The (non)-native edition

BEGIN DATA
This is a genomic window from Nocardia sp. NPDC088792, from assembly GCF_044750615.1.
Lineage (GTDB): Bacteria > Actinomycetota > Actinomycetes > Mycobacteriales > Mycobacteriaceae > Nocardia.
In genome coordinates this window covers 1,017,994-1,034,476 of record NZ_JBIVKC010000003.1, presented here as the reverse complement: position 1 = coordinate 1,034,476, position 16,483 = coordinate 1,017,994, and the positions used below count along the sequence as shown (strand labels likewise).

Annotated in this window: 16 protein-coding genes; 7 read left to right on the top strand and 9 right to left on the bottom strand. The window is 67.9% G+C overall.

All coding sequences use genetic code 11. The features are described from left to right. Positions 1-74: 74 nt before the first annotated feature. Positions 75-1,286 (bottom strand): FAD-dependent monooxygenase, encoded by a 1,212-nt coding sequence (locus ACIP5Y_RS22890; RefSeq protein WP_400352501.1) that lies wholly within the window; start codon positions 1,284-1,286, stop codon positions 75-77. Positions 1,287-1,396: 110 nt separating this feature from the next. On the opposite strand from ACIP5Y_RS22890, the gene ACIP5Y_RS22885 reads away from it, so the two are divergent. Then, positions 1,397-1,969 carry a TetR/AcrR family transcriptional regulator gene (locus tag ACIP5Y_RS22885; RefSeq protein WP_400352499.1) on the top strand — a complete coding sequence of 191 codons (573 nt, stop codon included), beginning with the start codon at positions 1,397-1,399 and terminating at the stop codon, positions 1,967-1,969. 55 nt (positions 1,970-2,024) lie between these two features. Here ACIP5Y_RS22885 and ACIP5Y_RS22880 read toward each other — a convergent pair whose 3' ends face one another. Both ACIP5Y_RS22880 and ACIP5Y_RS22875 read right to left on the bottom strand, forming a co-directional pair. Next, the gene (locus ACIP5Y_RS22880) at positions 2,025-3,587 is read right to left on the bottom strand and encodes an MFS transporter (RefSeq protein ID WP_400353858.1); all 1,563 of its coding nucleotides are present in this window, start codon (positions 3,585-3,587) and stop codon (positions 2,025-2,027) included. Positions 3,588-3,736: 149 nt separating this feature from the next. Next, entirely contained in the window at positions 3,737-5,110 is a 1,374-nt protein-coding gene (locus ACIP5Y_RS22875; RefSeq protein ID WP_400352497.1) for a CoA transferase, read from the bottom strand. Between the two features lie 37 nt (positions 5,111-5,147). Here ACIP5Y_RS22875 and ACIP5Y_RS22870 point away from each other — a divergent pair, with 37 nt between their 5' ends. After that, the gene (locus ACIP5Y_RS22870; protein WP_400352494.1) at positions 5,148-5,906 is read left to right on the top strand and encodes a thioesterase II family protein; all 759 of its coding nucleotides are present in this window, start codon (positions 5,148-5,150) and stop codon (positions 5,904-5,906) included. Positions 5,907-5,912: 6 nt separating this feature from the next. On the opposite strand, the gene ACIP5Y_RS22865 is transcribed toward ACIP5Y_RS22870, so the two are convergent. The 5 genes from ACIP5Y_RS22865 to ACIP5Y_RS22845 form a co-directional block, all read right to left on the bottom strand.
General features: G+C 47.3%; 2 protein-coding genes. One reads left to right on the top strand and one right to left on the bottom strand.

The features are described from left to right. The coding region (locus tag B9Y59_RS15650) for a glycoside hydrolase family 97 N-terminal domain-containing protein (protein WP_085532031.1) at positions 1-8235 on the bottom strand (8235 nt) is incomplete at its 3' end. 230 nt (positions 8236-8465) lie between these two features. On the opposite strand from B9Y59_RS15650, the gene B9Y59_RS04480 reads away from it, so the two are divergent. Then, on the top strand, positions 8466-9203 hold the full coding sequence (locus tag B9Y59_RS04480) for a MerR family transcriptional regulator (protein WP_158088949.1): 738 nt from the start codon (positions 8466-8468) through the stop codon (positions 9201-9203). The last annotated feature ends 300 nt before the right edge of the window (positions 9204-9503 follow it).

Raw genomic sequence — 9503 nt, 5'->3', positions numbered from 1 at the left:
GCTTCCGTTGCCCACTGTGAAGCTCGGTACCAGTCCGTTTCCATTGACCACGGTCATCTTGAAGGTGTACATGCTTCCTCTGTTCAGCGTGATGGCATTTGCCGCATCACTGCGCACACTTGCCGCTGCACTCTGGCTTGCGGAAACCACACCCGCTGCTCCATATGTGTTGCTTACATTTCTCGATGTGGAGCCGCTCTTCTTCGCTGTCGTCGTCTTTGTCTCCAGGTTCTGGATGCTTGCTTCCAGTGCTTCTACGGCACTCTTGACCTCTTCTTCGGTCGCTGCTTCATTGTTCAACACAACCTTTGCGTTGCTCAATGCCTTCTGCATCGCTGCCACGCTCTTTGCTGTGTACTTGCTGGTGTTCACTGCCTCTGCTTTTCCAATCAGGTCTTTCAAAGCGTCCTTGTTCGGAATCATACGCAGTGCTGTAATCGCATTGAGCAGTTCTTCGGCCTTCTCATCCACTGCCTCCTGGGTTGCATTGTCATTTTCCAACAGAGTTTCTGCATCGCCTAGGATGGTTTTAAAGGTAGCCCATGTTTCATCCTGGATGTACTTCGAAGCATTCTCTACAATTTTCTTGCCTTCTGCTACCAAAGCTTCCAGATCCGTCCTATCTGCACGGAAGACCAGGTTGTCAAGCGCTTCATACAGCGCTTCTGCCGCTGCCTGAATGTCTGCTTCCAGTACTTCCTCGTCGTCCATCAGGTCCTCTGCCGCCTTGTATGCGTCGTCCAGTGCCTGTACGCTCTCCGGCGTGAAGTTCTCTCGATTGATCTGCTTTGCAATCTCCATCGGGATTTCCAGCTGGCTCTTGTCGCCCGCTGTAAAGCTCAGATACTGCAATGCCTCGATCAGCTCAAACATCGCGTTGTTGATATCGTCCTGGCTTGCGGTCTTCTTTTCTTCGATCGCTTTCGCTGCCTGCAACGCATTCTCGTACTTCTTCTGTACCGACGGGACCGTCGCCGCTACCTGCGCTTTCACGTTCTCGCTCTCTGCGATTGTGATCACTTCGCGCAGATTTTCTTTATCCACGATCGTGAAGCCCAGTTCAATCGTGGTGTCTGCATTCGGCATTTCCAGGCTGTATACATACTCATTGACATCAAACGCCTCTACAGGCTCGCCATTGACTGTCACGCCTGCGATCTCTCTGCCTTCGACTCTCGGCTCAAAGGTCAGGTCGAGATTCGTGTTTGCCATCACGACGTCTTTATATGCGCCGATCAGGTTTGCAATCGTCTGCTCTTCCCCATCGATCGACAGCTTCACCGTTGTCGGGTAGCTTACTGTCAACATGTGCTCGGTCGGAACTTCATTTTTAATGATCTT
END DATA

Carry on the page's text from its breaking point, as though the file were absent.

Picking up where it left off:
When Richie McCaffrey first approached NLP with his poetry we were awestruck by its grey tones, guttural Highland syllables and the deep, inexorable song of the sea. In his short collection for NLP, ‘Taxidermy’, Richie conjures up a palimpsest that stretches across Scotland’s shores, where “a forgotten clan knapping their arms in the swash” stand side by spectral side with the “professional types,/ all suited and booted/ (who) often came in to hit/ the Stella and the deck.”  Here Richie uncovers a Scotland pitted at all its edges by sea, a seafaring nation of (non)-natives that is not trapped by the temporal. Regular contributor Nicola Moir, star of last month’s interview with Claudia Massie, examines the hilarious, and equally deeply disturbing, cultural phenomenon of the cane toad in Australia, in her article ‘Non-native: the Cane Toad, Kevin Ladynski & Mark Lewis’. She suggests a lesson for all of us by revealing, amongst the tongue-in-cheek presentation of Lewis’ film Cane Toads: The Conquest and the art of Kevin Ladynski, a dark fascist side to human nature. Finally, NLP is pleased to present another newcomer to our film-writing fold. Christopher Smail is a precocious Bermudan writer who is currently based in Stirling, Scotland. Christopher introduces Xavier Dolan’s recent film Les Amours Imaginaires in a style that fits well with this sumptious film – a Canadian film that references the French new-wavers and legendary Hong Kong director (and favourite of NLP) Wong Kar Wai – in his article ‘Stylish Love: Xavier Dolan’s Les Amours Imaginaires.’


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